Bob Hope Stories

Written by Stephen Schochet

Once when he was a little boy in England, Leslie Hope (He later renamed himself Bob after a race car driver he idolized) wanted to pick an apple off a tree. Symbolic of his career, he didn't want just any apple butrepparttar highest one possible. He lost his balance, fell and permanently changedrepparttar 124156 shape of his nose.

His big break in Hollywood was gettingrepparttar 124157 part Jack Benny turned down inrepparttar 124158 Paramount film "The Big Broadcast Of 1938". The director Mitchell Leisen could not standrepparttar 124159 star ofrepparttar 124160 film,repparttar 124161 ornery WC Fields, who would run offrepparttar 124162 movie set and come back too soused to dorepparttar 124163 required scenes, flub his lines and scream for his lawyer. Liesen found Hope much more cooperative, although he was a nervous ham in front ofrepparttar 124164 camera. Desperate to be a more traditional leading man like Fred Macmurray, Hope begged Paramount to pay for a nose job but they refused. It was in this film he got to sing "Thanks For The Memories" which along with his ski nose became Hope's trademarks.

For his radio show when Hope found out that Jack Benny hired two writers for $1,000 a week, he in turn hired ten writers for $100 a week each and hated paying. At times he would gatherrepparttar 124165 staff atrepparttar 124166 bottom of a stairwell and toss their paychecks down as paper airplanes. Other times Hope would interrupt his scribes intimacy with their wives by calling their houses very late at night to go over new material. For their part,repparttar 124167 writers createdrepparttar 124168 Hope movie character, egomaniacal, womanizing and cowardly, all butrepparttar 124169 last trait were true.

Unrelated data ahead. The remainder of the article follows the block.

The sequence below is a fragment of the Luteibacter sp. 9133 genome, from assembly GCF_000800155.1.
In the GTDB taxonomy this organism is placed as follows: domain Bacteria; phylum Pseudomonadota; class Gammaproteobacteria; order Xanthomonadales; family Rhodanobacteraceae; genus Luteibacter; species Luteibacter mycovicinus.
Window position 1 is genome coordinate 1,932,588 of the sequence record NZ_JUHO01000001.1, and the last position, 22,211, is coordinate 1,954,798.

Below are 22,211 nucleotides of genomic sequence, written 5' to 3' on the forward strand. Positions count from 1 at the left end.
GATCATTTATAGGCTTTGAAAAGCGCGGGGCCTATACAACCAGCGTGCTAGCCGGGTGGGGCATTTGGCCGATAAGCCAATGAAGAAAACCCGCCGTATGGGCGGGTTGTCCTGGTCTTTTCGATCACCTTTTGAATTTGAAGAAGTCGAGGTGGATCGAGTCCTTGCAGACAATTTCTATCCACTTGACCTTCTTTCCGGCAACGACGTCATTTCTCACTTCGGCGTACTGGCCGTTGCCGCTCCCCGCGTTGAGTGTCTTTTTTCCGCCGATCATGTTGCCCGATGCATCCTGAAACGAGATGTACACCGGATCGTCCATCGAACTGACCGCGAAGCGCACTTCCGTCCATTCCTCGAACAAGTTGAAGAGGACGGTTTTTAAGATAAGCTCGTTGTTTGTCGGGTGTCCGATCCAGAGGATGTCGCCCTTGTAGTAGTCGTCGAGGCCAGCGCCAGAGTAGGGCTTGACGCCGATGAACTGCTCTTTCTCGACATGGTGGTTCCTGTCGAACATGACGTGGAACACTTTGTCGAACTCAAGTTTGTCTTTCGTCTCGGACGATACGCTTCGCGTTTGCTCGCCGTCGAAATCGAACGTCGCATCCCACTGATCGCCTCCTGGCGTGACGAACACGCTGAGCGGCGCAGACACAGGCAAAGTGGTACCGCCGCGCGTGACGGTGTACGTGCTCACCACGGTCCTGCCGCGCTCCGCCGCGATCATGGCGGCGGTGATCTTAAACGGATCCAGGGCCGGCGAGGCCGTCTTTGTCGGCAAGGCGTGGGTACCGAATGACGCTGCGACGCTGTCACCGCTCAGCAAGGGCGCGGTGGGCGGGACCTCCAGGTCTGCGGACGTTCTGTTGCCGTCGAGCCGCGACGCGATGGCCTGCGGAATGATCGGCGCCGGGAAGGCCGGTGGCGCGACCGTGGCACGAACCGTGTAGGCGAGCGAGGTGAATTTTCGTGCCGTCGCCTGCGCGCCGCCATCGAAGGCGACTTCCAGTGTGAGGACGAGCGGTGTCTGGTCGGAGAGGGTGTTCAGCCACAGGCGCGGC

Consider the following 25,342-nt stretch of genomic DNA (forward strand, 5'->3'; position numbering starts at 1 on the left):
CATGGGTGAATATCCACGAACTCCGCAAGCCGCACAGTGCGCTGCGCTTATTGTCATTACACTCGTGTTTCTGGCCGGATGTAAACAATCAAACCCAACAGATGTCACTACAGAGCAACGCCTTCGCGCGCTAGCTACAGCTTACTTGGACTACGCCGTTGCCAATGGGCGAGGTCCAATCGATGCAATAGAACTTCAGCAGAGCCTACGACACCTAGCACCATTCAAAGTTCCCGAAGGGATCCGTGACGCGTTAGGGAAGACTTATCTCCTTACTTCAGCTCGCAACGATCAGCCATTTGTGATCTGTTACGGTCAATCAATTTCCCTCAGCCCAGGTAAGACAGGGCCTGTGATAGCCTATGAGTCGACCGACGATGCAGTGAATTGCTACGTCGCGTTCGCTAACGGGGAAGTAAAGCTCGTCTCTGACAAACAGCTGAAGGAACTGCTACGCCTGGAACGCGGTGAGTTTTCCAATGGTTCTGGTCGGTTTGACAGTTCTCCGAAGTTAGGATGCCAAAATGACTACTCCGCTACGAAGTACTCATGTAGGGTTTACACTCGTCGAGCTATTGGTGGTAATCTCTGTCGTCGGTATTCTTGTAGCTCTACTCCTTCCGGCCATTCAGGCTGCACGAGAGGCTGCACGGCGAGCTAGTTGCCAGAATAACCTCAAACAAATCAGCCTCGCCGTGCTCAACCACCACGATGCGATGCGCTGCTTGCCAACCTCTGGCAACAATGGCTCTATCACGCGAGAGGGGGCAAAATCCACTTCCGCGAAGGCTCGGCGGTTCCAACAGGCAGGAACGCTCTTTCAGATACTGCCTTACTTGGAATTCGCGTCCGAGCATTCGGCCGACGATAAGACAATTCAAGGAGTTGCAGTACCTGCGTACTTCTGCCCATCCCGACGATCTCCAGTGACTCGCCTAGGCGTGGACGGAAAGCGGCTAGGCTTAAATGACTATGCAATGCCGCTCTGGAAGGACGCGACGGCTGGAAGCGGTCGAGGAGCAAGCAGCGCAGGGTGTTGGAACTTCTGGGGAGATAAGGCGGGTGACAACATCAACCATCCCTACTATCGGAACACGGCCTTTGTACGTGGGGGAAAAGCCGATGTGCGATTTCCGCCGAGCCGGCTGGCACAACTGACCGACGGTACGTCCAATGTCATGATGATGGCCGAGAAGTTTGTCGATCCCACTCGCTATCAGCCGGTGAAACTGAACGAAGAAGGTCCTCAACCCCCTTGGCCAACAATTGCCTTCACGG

Hope's relationship with Bing Crosby was love-hate. In one of their early road movies Paramount Studios filmed two endings in which each ofrepparttar 124170 boys ended up with Dorothy Lamour, to see which result audiences preferred. They overwhelmingly chose Bing which annoyed Hope, who got his costar back by constantly reminding him that he wore a toupee. In one scene both had to lie onrepparttar 124171 same bed together (innocently, they were resting) and Bing refused to take his hat off. No amount of coaxing from Paramount executives could get Crosby to change his mind, he did not want to hear Bob's toupee barbs. Hope later saidrepparttar 124172 greatest acting performance he ever gave was smiling when Bing won his academy award for Going My Way (1944).

His frequent leading lady, Lucille Ball, was an even match for Hope inrepparttar 124173 ambition department. She lobbiedrepparttar 124174 comedian to hire her little-known band leader husband Desi Arnaz for his radio show. She later regretted it when Desi slept with every showgirl who applied for a job, with rumors flying about Hope ending up with his second choices. Delores Hope was as long suffering as Lucy was. One time she was among a crowd waiting backstage for him after a live show. A reporter asked her,"Are you connected to Bob Hope in some way Miss?" "No, I'm just his wife."

Walt Disney's Horror Movie

Written by Stephen Schochet

In 1934, when Walt Disney called for a meeting among his artists, a rumor had spread that he was going to shutrepparttar studio down and they would all be left unemployed duringrepparttar 124155 great depression. Instead he personally told them in his own spellbinding wayrepparttar 124156 story of Snow White andrepparttar 124157 Seven Dwarfs, which he intended to make into his first feature length film. It was a risk unlike any other he had taken before. The film would cost a million and a half dollars at a time Disney was spending anywhere from ten to thirty thousand on his short cartoons. Doubts came from his wife Lillian and his brother and business partner Roy, who were sure they would be in debt for most ofrepparttar 124158 rest ofrepparttar 124159 lives. Also nervous was Walt's backer Bank of America, who at one point interruptedrepparttar 124160 production by cutting off his credit. Then there wererepparttar 124161 heads ofrepparttar 124162 other studios like MGM, Universal and Warner Brothers. They would gather for their weekly poker games atrepparttar 124163 Hillcrest Country Club and speculate that Walt, who they called "the Mickey Mouse Man", would never succeed, no one would sit still for an hour and a half to watch a cartoon. Andrepparttar 124164 press referred to Snow White as "Disney's Folly".

Despiterepparttar 124165 doubters and his own health problems (he suffered from a thyroid condition), Walt

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